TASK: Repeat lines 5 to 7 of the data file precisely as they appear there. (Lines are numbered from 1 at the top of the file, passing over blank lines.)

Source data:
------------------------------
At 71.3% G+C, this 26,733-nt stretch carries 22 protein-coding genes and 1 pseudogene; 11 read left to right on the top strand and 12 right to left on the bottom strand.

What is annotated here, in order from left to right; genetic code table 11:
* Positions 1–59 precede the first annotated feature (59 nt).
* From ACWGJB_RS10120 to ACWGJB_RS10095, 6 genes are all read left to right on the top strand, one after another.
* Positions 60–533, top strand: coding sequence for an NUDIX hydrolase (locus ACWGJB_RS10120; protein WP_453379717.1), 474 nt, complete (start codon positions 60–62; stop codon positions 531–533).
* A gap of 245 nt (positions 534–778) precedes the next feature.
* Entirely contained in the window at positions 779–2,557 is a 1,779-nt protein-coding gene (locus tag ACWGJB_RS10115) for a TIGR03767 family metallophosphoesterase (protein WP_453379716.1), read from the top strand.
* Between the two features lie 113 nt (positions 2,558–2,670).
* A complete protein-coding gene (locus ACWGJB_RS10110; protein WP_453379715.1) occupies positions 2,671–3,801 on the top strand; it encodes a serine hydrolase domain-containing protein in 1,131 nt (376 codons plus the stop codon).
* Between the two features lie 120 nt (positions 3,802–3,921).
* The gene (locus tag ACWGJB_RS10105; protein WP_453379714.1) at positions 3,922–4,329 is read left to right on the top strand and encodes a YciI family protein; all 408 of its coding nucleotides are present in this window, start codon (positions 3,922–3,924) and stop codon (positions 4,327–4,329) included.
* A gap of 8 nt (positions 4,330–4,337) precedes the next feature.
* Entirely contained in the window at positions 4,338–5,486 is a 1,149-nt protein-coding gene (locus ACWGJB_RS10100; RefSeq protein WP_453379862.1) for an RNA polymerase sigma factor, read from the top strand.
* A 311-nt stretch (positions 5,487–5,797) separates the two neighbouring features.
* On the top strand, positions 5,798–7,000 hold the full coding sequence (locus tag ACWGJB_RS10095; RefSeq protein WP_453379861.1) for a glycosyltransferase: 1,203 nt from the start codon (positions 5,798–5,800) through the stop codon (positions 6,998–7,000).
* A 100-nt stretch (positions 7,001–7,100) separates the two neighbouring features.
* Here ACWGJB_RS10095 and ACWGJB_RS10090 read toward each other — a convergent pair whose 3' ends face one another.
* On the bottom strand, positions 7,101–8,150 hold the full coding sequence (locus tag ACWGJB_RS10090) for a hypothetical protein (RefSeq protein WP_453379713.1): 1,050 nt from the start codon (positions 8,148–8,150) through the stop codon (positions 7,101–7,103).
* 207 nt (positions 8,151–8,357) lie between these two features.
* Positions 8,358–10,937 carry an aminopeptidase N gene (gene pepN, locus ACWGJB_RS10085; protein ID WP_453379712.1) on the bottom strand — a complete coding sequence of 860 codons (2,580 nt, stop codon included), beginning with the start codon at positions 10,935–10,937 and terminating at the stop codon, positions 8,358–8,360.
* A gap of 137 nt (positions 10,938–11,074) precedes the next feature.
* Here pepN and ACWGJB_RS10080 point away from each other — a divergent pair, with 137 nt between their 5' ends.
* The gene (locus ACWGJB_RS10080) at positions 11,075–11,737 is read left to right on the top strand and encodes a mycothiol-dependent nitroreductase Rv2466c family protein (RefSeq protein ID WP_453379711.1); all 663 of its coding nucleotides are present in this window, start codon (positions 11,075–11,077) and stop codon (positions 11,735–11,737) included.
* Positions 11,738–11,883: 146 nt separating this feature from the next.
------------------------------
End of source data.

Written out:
* Positions 60–533, top strand: coding sequence for an NUDIX hydrolase (locus ACWGJB_RS10120; protein WP_453379717.1), 474 nt, complete (start codon positions 60–62; stop codon positions 531–533).
* A gap of 245 nt (positions 534–778) precedes the next feature.
* Entirely contained in the window at positions 779–2,557 is a 1,779-nt protein-coding gene (locus tag ACWGJB_RS10115) for a TIGR03767 family metallophosphoesterase (protein WP_453379716.1), read from the top strand.